Tuesday, 26 July 2011

"Pensioner's garden falls into river after torrential rain"

From The Metro:

Half of the garden fell 12metres (40ft) into the raging River Eden in Wetheral, Cumbria, including the shed and most of her patio. And she didn’t hear a thing. Mrs Howe, 72, who is a church verger, described what happened: ‘I was reaching to the kitchen sink for a knife and looked through the window – a big part of the garden had gone...As you can see, Mrs Howe's house is now teetering on the edge, and her insurance company is refusing to pay up (rightly or wrongly). Clearly, the value of the bricks and mortar has been destroyed, that's a net loss of wealth to humankind (whether she pays it or whether the insurance company finally caves in [sic] and pays), but what happens to the location value?

A plot directly overlooking a river usually has a much higher value than a plot further back (if we ignore the risk of the river bank collapsing again). The location value of her plot, seen vertically, is now zero, presumably, but assuming Mrs Howe's whole house is declared unsafe and demolished, what happens to the value of the plot behind it that previously had no 'riverside premium' but now does - hasn't the location value of that plot just jumped by the same amount as the location value of Mrs Howe's plot has fallen?


A K Haart said...

If grass grown on that, it'll be hell to mow - especially at 72.

James Higham said...

Does the rubble still count as hers?

Mark Wadsworth said...

AKH, yup. Good drainage though.

JH, that's not clear, but even if it does, it's not worth much. Hell to mow, and all that.

Steven_L said...

Safe as houses!

neil craig said...

I suspect the major loss in value will not be not having ai back garden but that any surveyor will assume her house is next.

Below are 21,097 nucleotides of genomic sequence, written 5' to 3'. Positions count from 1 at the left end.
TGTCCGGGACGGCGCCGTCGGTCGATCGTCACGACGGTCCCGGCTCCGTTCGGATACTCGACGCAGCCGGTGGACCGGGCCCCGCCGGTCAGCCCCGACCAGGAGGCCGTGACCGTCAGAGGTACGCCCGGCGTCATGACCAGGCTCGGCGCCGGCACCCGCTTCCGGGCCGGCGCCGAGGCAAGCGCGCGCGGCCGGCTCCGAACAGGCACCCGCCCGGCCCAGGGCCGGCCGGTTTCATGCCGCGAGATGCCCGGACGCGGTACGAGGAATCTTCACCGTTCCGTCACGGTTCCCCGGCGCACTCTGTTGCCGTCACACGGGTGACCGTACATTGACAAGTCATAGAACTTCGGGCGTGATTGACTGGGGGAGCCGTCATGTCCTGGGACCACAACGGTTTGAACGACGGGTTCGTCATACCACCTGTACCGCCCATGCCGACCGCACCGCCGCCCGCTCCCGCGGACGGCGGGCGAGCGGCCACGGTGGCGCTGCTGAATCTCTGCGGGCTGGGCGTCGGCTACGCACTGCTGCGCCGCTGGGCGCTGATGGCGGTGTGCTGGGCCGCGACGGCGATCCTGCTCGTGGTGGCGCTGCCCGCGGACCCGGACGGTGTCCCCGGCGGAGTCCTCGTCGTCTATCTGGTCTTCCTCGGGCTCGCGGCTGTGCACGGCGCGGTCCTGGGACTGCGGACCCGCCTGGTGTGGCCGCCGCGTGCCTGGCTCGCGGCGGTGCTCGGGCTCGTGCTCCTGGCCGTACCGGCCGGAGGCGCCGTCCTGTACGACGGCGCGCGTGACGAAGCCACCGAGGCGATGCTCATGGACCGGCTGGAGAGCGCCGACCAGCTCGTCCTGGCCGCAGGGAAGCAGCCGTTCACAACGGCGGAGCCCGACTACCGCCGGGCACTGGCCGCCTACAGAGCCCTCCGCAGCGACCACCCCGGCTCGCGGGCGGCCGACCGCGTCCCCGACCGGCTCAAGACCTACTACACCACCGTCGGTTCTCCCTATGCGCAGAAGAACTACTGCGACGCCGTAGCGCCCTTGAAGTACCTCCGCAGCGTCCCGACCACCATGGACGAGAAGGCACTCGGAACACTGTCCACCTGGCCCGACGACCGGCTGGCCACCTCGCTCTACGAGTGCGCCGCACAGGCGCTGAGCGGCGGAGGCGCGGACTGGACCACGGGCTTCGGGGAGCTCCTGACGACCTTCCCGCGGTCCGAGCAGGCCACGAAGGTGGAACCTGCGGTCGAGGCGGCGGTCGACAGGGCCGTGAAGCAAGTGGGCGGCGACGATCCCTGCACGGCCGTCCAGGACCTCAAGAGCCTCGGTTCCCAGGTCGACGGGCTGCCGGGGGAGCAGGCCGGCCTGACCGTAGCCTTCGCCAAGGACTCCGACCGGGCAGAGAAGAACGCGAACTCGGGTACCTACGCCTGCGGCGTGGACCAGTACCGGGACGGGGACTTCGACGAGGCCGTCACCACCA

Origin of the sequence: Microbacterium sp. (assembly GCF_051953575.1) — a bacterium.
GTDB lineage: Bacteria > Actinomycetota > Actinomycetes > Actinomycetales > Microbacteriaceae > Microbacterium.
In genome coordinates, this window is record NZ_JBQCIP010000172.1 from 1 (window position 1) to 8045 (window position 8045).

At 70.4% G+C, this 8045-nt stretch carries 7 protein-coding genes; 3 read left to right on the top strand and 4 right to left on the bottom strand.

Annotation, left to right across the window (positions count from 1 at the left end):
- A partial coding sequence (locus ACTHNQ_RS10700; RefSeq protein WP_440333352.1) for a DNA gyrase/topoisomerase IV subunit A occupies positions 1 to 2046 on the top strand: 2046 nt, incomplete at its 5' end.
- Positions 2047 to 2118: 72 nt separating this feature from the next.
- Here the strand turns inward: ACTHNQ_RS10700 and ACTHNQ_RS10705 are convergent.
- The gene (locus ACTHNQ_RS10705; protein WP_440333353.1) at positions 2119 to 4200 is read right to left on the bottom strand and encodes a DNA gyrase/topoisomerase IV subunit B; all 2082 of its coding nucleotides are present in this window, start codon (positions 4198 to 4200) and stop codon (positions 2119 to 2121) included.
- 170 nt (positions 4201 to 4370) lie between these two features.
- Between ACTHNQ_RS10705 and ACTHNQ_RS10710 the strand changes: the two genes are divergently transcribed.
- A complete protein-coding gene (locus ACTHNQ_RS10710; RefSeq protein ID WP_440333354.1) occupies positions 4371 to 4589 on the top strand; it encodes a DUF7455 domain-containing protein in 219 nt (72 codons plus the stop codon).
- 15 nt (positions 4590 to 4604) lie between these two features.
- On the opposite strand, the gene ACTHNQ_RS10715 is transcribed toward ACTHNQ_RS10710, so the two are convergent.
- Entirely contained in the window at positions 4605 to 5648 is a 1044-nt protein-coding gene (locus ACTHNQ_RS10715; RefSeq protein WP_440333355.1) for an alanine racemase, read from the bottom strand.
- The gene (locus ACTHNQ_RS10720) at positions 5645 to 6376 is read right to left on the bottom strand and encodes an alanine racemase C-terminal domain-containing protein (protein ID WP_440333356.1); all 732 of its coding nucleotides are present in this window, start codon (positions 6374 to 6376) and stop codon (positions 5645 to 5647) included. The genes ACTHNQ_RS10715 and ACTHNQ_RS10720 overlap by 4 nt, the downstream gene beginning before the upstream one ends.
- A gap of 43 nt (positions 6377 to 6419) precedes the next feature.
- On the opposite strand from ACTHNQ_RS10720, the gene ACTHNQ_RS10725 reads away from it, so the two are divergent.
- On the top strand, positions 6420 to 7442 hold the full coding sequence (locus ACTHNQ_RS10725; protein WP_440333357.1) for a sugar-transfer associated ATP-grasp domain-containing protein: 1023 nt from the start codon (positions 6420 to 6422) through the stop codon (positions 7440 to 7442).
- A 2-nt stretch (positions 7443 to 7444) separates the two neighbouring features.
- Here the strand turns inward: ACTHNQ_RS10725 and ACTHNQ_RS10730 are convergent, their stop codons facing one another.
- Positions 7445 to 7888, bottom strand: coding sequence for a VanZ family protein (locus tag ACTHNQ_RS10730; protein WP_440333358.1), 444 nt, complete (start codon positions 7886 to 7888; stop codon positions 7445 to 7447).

I think it would be possible to shore up what remains with a concrete embankment. How much this will cost to do. How much it will cost to get permission to do it and who pays are the vital questions to which I have no answer.

Another interesting question is whether this river has been cutting away the ground for millenia or whether some change in land use up or downstream is causing it (or indeed whether, like the Cockermouth flood some simple but "unnatural" action like dredging could have stopped it).

Mark Wadsworth said...

NC, sure, but that wasn't my point. Imagine that you 'own' all the land on one side of the riverbank, stretching back for a mile. If a bit of it falls into the river, what have you lost? Nothing, because you will always own that very valuable bit directly overlooking the river.

You would be daft to try shoring it up, because whatever value you create at one margin, you lose elsewhere.

See also the plot of the first Superman film with Christopher Reeve - it's only if one person owns the riverbank and you own the land behind it that it makes any difference.

Bayard said...

"Nothing, because you will always own that very valuable bit directly overlooking the river."

Yes you have, because you've lost the bit that had planning permission for a house on it.

Mark Wadsworth said...

B, PP is a separate issue.